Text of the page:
#LockdownDiary – One of many – Day 34
The idea of a collection of daily words describing how you felt for 30 days of social distancing and isolation feels really meaningful to me and something that I think I’d really appreciate having in 10 years. Think outside the box of what you might typically write!— NaNoWriMo (@NaNoWriMo) March 31, 2020
My head full of words I walked down the stairs to the living room.
‘Do you want to come on a walk with me?’
My partner raises her head from the screen of her phone where a fierce Scrabble battle is unfolding.
‘No, I’m alright.’
‘Okay,’ I reply unsure what to do next. I stand by the sofa looking at the bicycle lying in the grass, the front wheel poking at the sky.
I want to get out but I do not really want to go for a walk. The rhythm of a walk too often help unravel my thoughts and I have thought enough for the day. Two lectures and hours of revising my writing has scrambled my brain. What I need is the speed of my bicycle, the wind in my hair, and the soothing thoughtlessness of a ride. But I can’t.
My partner glances up at me from her digital board. ‘You okay?’
‘Yeah.’ I reply. ‘I’m okay.’ And I am. I have just remember I have another set of wheels.
I exit the living room and drag my longboard from under the stairs. The pile of shoes and bike lights sitting atop of it fall to the floor in a cacophony of plastic and rubber. I grab my keys, open the door and jump on the board. One kick at the ground and I’m off, my legs vibrating under the stress of a badly paved road.
I kick again and I’m flying. I hop on and off pavements to avoid cars and pedestrians until I reach a deserted street. The asphalt is smooth under my badly maintained wheels, the wind pushing at my back. I push off the ground and settle on the board, my body remembering how to balance. Adrenaline courses through my me as the board gathers more and more speed. I’m still not very good at braking and I don’t want to wreck the shoes I’m wearing. I swing the board left and right in an attempt to slow it down, my body twisting in half remembered shapes.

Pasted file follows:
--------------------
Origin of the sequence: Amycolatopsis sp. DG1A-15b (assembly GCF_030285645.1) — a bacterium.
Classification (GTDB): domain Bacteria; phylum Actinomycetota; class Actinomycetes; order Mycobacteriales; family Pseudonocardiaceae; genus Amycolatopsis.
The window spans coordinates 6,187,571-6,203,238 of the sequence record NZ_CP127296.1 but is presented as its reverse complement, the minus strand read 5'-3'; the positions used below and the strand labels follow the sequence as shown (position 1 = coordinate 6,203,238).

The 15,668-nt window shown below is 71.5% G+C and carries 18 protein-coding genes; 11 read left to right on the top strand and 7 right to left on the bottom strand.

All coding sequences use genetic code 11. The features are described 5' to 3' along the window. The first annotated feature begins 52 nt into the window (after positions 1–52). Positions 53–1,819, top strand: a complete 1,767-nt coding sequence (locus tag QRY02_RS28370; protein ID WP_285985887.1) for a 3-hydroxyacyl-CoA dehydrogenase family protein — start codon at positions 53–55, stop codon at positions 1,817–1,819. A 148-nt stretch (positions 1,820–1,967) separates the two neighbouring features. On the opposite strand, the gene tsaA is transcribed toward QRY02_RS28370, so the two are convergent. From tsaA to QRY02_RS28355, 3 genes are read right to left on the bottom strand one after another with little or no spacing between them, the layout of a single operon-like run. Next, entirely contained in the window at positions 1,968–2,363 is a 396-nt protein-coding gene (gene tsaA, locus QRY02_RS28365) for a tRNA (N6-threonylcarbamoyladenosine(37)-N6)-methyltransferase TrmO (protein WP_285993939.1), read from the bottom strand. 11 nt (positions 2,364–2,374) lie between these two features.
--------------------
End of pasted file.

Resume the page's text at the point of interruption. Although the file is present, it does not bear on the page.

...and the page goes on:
A woman by a door looks at me quizzically. I wave at her. She hesitantly waves back as I disappear around the bend. I’m back within minutes, pushing my way up the hill, my breathing heavy. I smile, too much effort involved in waving. She smiles back.
I step off the board as I reach the train station, the narrow pavement below the bridge not suited for a pandemic. I cross the road, drop the board to the ground and join the quiet street by the college. It’s deserted. People walking, running, and cycling have chosen to stick to the wide pavement.
I follow the road from one end of the college to the other, my knees bending to prepare to the rise above sleeping policemen. I kick at the ground, pump on the board, and laugh out loud. A bus pass me by, empty save for one person. The leaves tickle my calves as I wait for car to turn into the main road. I switch my front foot, my stance awkward and unbalanced. I really need to practice riding switch but now is not the time. It requires too much effort and concentration. Now is time to glide.
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